Ceratophrys


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The following article is from The Great Soviet Encyclopedia (1979). It might be outdated or ideologically biased.

Ceratophrys

 

a genus of tailless amphibians. The upper eyelid of most species has a growth that resembles a horn. Some members of the genus have papillae and warts, and some have cutaneous ossifications on the head. The coloration is usually mottled, often including red-orange, red-brown, or bright green. The body length reaches 20 cm.

There are 14 species, distributed in South America. Some species are marked by polyploidy, which is very rare in vertebrates. The majority of species live in damp, swampy forests, yet some, such as C. laevis, live in the water. The amphibians feed on small vertebrates, for which they frequently lie in wait, burrowed in the ground with only their heads sticking out. They also eat invertebrates, such as mollusks. The tadpoles have strong jaws and eat the tadpoles of other amphibians. The cutaneous secretions of some members of the genus are harmless, but those of others, for example, C. americana, are highly poisonous.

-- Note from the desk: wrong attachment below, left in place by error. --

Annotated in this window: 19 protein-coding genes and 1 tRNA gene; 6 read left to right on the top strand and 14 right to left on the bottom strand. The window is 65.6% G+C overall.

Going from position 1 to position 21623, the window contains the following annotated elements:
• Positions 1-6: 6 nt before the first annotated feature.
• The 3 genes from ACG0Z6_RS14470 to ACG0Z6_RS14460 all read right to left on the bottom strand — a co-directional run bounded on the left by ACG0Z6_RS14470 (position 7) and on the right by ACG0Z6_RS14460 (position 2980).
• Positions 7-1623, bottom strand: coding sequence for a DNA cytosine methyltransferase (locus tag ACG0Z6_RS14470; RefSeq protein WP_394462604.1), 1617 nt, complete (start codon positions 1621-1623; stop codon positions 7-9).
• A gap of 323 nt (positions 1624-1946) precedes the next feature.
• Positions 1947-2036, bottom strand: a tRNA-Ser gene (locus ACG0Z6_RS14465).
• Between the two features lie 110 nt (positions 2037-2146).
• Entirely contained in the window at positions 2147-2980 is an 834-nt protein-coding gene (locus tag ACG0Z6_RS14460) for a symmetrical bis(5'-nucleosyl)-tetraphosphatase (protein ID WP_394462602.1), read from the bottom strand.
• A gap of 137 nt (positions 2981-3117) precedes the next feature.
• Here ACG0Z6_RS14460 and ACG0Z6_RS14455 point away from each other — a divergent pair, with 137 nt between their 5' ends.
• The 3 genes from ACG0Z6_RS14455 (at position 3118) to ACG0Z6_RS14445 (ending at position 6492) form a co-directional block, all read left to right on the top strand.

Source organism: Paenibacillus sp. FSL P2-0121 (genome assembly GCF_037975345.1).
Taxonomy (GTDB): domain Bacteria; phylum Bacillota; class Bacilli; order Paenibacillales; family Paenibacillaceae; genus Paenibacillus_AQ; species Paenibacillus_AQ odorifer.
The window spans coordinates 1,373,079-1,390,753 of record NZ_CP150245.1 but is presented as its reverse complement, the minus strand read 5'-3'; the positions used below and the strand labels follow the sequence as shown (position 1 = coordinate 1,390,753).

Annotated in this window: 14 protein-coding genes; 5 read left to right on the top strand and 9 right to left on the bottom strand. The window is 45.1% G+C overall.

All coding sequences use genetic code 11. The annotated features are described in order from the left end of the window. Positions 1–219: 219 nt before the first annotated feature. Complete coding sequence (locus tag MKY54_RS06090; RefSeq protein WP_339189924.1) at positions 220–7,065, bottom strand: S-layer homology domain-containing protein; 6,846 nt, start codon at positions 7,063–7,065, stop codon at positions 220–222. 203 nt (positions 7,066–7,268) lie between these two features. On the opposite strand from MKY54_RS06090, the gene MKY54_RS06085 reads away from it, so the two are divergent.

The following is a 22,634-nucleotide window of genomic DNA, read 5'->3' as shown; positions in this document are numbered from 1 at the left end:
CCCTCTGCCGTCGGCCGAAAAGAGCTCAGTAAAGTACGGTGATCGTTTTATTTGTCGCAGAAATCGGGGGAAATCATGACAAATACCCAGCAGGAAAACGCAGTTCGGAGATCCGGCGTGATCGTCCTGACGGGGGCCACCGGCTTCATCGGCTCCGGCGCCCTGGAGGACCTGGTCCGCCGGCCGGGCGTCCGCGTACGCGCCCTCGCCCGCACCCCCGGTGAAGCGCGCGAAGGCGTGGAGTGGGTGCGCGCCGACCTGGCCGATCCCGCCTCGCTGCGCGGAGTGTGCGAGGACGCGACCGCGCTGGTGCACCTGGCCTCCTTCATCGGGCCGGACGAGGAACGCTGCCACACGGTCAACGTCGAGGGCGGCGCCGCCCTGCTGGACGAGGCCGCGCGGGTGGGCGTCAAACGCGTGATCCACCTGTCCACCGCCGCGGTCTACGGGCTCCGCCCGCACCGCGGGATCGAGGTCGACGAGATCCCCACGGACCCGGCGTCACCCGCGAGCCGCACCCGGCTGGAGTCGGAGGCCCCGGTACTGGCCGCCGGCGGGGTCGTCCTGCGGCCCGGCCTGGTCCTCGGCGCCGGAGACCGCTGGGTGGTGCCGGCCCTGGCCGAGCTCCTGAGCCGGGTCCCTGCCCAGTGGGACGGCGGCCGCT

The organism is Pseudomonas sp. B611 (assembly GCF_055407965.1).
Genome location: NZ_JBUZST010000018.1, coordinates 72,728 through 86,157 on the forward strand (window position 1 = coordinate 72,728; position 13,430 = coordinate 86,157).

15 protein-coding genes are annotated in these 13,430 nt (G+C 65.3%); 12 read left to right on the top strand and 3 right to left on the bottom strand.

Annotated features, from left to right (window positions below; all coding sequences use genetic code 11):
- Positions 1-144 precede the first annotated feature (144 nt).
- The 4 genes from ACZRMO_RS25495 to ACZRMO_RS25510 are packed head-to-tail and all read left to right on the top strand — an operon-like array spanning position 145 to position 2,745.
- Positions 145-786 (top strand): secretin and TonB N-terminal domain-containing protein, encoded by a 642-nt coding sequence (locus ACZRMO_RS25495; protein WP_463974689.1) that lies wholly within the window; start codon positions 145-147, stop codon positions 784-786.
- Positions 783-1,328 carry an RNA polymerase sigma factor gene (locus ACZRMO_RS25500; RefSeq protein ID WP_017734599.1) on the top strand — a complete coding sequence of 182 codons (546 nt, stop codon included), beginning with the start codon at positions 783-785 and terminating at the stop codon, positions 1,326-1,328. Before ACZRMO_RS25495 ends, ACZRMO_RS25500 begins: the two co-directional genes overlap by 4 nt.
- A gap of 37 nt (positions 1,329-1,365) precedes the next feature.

I. S. DAREVSKII

The Great Soviet Encyclopedia, 3rd Edition (1970-1979). © 2010 The Gale Group, Inc. All rights reserved.
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References in periodicals archive ?
Faszewski, "Apoptosis in the digestive tract of herbivorous Rana pipienss larvae and carnivorous Ceratophrys ornata larvae: an immunohistochemical study," Journal of Morphology, vol.
Bioacoustic of the advertisement call of Ceratophrys cranwelli (Anura: Ceratophryidae)
For example, the African Bullfrog (Pyxicephalus adspersus) and the South American homed toad (Ceratophrys ornata) showed a 78% and 84% reduction respectively in intestinal performance after a one-month fasting period.
Por otra parte, Duellman & Lizana (1994) reportan que en Ceratophrys cornuta (un acechador), los juveniles consumieron mayor numero de presas (principalmente formicidos) que los adultos (aranas, ranas, ratones y ortopteros).